On the Easter weekend, our latest work was inaugurated at the internationally renowned Okinawa Institute of Science and Technology (OIST) in Japan: the kinematic sculpture of a Möbius Kaleidocycle. As architectural art, this project now highlights the foyer of the Mathematics, Mechanics, and Materials Unit, where it creates an optical bridge between science and aesthetics.
Möbius Kaleidocycles belong to the field of kinematics and were described worldwide for the first time in 2018 in a scientific paper by the OIST researchers Johannes Schönke and Eliot Fried. In the future, their discovery can be used for work in the fields of mechanical engineering, robotics, chemistry, physics, and mathematics. Kaleidocycles are ring bodies that consist of a chain of polyhedra. In the case of a Möbius Kaleidocycle, its chain-like ring connection has the shape and topology of a Möbius strip, which has no front and back and is therefore not orientable. It consists of only one edge and one side, so that no distinction can be made between bottom and top or inside and outside. This is what makes it so exciting as an object not only for scientists.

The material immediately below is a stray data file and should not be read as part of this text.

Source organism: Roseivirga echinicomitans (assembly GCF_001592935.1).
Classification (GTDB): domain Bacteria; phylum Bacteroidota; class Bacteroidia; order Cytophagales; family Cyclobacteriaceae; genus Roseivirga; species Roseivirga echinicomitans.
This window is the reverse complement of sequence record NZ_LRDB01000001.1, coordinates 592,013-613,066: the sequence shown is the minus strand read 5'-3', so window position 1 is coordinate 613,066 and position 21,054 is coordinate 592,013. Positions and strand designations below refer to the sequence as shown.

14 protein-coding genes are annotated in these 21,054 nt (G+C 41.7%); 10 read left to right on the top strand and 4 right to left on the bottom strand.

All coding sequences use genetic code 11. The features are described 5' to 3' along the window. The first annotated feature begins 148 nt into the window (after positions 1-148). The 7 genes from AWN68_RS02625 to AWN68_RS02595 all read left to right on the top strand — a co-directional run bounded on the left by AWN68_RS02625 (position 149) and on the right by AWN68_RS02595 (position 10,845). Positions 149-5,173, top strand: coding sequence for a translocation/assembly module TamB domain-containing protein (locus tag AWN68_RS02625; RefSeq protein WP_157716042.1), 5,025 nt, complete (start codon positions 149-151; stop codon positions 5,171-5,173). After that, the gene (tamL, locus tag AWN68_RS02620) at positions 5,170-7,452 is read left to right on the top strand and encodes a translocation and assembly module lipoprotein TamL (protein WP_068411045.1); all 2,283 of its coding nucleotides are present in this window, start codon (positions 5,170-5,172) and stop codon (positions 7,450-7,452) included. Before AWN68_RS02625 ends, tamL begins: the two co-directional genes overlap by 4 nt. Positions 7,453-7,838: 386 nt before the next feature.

After many test runs in our workshop, we finally manufactured the kinetic sculpture based on the first prototypes of the scientists. We installed a specially implemented belt drive and perfectly balanced hinges to ensure that the geometric shapes do not swing freely in space and move without impeding each other.
Due to the pandemic, the construction was difficult as our team could not leave Germany. So we not only had to ship all the individual parts of the installation, but also a 120-page set-up documentation to Japan.